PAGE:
This method is very effective on evenly-lit images. However, if an image contains a shadowy area, all of the detail in that region will be lost by the threshold. Partition the image into sections or blend multiple thresholds together by duplicating the source layer to avoid detail loss in dark areas.
Vector Tracing (My main method)
Start by opening an image in Adobe Illustrator and select Object then Live Trace. Adjust the threshold, blur, path fitting and minimum area settings to produce a vector version of your image.
The tracing results in extremely clean, sleek images. But, since it is based on selecting a threshold value, it suffers from contract issues.
For black and white images, everything that is black becomes white. The laser will etch any black (dark) areas of the image, removing the outer flesh. On the pumpkin, these areas are actually lighter than the surrounding negative space. In order for images to appear positively on the pumpkin, you must invert your final image before engraving.
Step 4: Laser Engraving
When it come to using the laser cutter it will change depending on the pumpkin, laser, age of laser, and the design itself. In general I have found that on a HPC 60w Laser it works at around 300 Speed 25 Power (with 25 leeway on speed and 5 on power) it just so happens that the settings for pumpkin also are the same as for engraving leather so you can use that as a starting ground.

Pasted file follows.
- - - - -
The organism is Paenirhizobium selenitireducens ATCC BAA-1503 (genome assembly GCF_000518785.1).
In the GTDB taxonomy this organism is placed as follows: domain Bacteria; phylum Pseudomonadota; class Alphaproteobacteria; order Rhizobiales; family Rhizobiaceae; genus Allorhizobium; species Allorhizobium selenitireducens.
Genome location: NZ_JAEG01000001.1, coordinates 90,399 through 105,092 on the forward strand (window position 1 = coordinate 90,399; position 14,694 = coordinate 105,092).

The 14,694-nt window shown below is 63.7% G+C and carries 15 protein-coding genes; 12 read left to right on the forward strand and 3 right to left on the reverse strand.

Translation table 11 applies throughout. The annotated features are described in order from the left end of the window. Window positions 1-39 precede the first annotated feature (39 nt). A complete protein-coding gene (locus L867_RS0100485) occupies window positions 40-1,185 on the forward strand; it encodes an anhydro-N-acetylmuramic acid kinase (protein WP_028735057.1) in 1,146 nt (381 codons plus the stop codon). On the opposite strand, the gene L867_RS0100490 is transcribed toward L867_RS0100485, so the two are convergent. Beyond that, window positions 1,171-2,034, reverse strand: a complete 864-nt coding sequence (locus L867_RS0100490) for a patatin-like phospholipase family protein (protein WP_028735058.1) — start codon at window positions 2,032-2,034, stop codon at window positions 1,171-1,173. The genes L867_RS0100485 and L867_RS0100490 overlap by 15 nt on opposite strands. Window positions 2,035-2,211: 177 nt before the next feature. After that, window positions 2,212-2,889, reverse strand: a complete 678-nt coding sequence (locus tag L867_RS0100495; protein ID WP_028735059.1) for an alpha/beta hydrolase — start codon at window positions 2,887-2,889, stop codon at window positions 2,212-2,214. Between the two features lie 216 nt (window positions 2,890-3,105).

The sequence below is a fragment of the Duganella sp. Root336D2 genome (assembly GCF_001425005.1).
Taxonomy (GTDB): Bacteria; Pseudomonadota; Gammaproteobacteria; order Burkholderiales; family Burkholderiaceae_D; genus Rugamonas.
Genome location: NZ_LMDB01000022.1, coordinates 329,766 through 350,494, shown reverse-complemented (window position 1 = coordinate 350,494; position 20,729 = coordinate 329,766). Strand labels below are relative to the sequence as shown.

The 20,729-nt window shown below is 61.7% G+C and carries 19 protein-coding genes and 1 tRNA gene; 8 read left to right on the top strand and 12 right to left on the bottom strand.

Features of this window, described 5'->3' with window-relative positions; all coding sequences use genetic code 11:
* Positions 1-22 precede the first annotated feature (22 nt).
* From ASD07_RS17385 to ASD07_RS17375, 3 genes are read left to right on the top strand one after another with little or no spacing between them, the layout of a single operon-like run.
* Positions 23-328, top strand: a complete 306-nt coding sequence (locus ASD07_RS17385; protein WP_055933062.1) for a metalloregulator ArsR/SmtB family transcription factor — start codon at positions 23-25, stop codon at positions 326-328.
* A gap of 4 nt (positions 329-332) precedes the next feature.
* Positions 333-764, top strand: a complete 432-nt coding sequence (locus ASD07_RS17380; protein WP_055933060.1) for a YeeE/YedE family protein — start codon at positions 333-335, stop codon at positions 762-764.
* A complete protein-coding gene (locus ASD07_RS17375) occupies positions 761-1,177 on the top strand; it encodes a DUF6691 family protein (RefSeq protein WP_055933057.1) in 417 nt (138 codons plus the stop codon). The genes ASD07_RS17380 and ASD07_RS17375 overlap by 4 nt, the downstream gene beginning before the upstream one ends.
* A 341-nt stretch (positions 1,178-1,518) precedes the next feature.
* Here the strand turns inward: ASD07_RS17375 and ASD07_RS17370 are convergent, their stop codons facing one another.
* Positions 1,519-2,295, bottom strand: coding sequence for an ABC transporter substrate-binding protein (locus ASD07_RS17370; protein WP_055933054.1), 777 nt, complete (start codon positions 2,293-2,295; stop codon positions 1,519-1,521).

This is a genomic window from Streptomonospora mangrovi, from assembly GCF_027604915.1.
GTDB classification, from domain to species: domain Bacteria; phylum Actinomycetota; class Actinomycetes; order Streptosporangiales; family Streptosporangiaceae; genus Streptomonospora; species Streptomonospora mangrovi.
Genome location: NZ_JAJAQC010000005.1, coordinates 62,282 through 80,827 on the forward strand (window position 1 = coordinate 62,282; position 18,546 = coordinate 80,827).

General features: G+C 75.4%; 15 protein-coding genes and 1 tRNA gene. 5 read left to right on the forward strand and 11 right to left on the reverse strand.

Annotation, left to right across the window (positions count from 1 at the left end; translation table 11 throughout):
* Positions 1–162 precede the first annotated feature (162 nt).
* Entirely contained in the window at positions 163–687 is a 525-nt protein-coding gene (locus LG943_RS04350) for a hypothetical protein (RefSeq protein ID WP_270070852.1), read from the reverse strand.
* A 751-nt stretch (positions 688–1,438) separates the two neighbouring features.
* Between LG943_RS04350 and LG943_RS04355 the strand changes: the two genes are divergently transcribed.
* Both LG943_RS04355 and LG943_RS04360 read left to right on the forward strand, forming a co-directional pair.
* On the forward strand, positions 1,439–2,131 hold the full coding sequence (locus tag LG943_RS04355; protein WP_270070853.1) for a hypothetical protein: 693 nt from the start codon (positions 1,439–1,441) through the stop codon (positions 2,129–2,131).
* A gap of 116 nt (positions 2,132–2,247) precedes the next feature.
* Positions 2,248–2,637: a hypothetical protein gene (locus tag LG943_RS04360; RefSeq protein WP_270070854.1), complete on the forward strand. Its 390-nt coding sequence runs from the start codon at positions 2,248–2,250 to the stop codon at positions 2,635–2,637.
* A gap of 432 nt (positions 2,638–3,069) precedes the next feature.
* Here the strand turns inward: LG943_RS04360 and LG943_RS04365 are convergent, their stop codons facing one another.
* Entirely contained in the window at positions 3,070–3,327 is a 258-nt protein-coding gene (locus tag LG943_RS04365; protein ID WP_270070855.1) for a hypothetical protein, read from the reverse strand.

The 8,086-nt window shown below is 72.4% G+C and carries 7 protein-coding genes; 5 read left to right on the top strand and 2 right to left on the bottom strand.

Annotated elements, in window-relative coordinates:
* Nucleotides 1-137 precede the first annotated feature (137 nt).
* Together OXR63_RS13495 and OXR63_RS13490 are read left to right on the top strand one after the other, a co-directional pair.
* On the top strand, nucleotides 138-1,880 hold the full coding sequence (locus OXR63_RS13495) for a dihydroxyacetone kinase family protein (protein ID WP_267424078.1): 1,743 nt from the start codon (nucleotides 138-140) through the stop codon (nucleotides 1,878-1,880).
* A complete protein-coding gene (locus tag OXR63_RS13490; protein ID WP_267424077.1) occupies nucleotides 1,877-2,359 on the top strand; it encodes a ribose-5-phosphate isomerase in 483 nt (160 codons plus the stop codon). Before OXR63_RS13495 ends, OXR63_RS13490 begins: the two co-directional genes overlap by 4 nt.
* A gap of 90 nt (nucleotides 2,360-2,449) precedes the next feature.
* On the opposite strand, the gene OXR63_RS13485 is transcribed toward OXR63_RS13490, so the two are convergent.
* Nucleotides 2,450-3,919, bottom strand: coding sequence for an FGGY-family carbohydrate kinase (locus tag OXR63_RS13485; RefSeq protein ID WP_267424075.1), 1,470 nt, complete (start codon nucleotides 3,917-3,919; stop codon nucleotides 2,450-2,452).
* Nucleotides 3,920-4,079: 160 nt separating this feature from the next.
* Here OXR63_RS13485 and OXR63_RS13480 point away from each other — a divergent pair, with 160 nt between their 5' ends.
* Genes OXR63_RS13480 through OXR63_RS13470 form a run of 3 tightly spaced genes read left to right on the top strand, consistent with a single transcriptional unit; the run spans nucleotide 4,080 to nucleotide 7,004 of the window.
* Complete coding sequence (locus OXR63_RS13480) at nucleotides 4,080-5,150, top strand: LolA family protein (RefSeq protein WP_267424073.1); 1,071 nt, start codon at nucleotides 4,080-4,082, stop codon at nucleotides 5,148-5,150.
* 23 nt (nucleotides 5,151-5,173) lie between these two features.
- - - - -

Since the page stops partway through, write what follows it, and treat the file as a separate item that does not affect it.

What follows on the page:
In general I have found that it takes around 5 to 10 runs to make a meaningful engraving on the pumpkin. So of course there is problems with this first off the smell is bad I mean it leave the lid shut and extractor on for at least 5 minutes when finished. The second problem is curvature the design can be missed off or burnt around the edges due to the pumpkin curving away from the focus point. To fix this you can do one of two things move the bed up and down during the engraving or invest in a rotary attachment.
From there just set to engrave every so often pause the program to wipe of any juice or burn residue that is building up.
Step 5: Hollow Out
Hollow out like a normal pumpkin, to make it easier by cutting the hole into the bottom of the pumpkin as the inside guts are attached from the top to the bottom and by cutting the bottom the guts will almost all come out at once.
Make sure to put extra pressure on the side with the engraving so the light shines through better with this you are aiming to have the side with the engraving as thin as possible. At this stage if you wanted to you could take the opportunity to make any holes you want in the pumpkin or to scrape the engraving deeper.
Step 6: Light It Up
For this you can use candles but I would recommend using LEDs and they are brighter and produce a better glow. For mine I had a spare 5m strip of LEDs and used that them rolled into a ball and placed in a plastic zip-lock bag.
Step 7: Your Done
From here just put on show and wait for the visitors and comments of "wow your getting good at this..." its up to you to decide what to tell them.
Win a pro membership.
I have a three month pro membership to give out to the first person to have made there own laser engraved pumpkin and post a photo.